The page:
We started the morning bright and early with a delicious breakfast prepared by a woman who worked at the Highlander Institute for over 30 years. After breakfast, we watched a short informational video that talked about the Highlander Institute’s involvement in raising awareness and training advocates of civil rights. It was interesting to see the progression of the institute from dealing with specifically civil rights to a wider range of issues including protection of the environment, youth leadership, and others. After our time spent at the Highlander, we drove four and a half hours to Birmingham. Upon arrival in Birmingham, we stopped at the 16th Baptist Church, which was the site of a racially-motivated bombing by the Klu Klux Klan that resulted in the deaths of four young girls. Walking into the church was overwhelming because when I think of a church, I envision a place of security and hope, but in these times black people were not safe in their churches or even their homes. Realizing that they went to sleep at night with no sense of security really brought a flood of emotion. After visiting the church, we crossed the street and visited the Birmingham Civil Rights Institute. The museum was more thought-provoking and eye-opening than I could have imagined. I really was able to emotionally connect with the situations and tried to put myself into the events and imagine what both white and black people were thinking and feeling as these events played out. One event that really affected me was pictures of boycotts that took place in what is now Kelly Ingram Park. The Birmingham police confronted demonstrators with firehoses, dogs, and mass arrests. Many of those arrested were children. There were a few pictures of children being attacked by dogs and knocked to the ground with powerful firehoses. This really affected me when I imagined the fear I would have felt five or six years ago in the situation as a kid. The fact that innocent children (and adults) were subject to arrest and violence because of their skin color is just so hard to comprehend. The courage children had to participate in boycotts and attend school despite constant danger amazed me. Even as an adult, I would have been fearful at all times as I am sure many adults were then but the fact that children had to endure these atrocities just affected me in a way I cannot fully explain. Something that really stirred me was a display of a cross that was picked up as evidence from a cross burning that took place in front of the house of an interracial couple during the 1990s. The fact that racism still results in violence measures in recent times bothered me. I often forget that civil rights is not an issue of a past but an issue that still exists today. The museum made me thankful for all the progress that has been made but it also made me aware of how much there is left to be done. This experience has motivated me to want to make a difference in some way. Although I am not sure exactly how to use these experiences to make changes, I want to begin by sharing my experiences with other people and by being more conscious of civil rights issues by reading about current events and initiatives. After a quick walk through Kelly Ingram Park, we headed back to our hotel, cooked dinner, and had reflections. The reflection was really thought-provoking and brought up issues including education systems, socioeconomic status, and race, and how different circumstances interplay to give certain people more opportunity and privilege than others. The day definitely educated us and gave us some answers, but it also brought up many more questions with no simple answers.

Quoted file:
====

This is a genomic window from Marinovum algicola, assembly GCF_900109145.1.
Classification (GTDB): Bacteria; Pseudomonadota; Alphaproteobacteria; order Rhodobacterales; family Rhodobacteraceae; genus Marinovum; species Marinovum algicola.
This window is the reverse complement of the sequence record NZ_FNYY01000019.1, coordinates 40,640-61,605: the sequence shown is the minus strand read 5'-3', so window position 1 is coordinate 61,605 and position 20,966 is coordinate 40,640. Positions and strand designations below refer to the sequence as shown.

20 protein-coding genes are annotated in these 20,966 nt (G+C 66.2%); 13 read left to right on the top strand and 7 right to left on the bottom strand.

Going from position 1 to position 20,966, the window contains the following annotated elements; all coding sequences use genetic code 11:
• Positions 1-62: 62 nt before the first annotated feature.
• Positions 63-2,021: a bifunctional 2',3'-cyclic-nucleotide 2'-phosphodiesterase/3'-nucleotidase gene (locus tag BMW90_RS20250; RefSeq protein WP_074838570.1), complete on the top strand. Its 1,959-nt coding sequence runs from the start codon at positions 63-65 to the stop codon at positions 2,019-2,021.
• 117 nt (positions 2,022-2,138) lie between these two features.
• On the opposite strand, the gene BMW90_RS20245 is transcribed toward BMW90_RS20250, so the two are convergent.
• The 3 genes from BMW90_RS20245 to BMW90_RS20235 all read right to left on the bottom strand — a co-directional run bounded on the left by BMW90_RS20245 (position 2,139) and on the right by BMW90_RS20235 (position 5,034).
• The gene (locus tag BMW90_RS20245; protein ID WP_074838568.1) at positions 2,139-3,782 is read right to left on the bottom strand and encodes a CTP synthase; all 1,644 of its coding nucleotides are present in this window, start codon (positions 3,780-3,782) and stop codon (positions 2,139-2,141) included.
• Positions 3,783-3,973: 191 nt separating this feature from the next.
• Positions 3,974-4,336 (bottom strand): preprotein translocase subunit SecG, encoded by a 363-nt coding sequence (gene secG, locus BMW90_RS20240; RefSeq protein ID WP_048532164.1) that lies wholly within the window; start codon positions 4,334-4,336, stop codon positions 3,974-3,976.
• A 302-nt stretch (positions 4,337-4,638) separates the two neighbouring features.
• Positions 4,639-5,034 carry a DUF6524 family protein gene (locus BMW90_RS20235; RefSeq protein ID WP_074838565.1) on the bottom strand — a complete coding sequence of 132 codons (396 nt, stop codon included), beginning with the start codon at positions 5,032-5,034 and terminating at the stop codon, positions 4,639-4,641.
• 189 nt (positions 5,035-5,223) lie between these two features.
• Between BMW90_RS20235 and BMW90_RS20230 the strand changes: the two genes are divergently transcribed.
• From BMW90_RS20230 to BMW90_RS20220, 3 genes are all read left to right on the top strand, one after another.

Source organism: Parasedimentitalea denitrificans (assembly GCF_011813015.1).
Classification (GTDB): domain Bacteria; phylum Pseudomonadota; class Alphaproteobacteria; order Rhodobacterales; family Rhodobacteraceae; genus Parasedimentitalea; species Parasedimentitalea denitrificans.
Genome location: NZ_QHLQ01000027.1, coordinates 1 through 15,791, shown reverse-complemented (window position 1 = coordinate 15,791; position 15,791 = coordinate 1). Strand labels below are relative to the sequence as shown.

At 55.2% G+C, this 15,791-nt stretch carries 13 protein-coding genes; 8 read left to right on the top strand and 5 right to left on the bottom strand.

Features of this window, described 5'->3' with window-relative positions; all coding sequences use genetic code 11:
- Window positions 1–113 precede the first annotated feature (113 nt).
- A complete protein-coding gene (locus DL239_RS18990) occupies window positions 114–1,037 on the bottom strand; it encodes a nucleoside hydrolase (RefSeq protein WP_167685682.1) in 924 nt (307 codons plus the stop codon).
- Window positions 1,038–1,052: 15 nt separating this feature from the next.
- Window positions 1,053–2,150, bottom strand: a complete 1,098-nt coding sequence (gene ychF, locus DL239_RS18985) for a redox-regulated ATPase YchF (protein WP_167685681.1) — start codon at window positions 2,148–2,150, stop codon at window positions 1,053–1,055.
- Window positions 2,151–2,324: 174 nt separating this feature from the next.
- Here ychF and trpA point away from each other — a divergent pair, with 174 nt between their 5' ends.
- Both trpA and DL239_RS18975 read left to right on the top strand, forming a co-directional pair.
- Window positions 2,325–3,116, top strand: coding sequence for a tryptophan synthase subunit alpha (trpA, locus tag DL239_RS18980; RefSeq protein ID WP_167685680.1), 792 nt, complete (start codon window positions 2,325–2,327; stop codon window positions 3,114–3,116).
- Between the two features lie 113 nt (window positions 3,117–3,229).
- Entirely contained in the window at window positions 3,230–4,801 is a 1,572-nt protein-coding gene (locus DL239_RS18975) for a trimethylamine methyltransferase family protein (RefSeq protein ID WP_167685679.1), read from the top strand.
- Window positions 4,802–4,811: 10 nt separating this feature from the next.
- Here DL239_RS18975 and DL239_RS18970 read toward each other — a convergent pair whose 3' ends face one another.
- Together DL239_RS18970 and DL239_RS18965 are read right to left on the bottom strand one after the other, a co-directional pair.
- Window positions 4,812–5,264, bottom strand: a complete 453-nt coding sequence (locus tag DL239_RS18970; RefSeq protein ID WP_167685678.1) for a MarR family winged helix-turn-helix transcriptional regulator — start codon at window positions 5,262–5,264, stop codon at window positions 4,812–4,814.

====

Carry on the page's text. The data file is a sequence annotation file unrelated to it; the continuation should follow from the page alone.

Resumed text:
1 Comment

  1. This email is for Christina-

    I work for the Birmingham Civil Rights Institute and saw your comments on your college blog about your visit here. Would you mind giving us permission to use some of your quote? We are just so thrilled with your eloquent verbiage and think your comments would give more people an idea of what they can learn from our Institute.

    Just let me know when you have a chance.

    Melissa Snow-Clark

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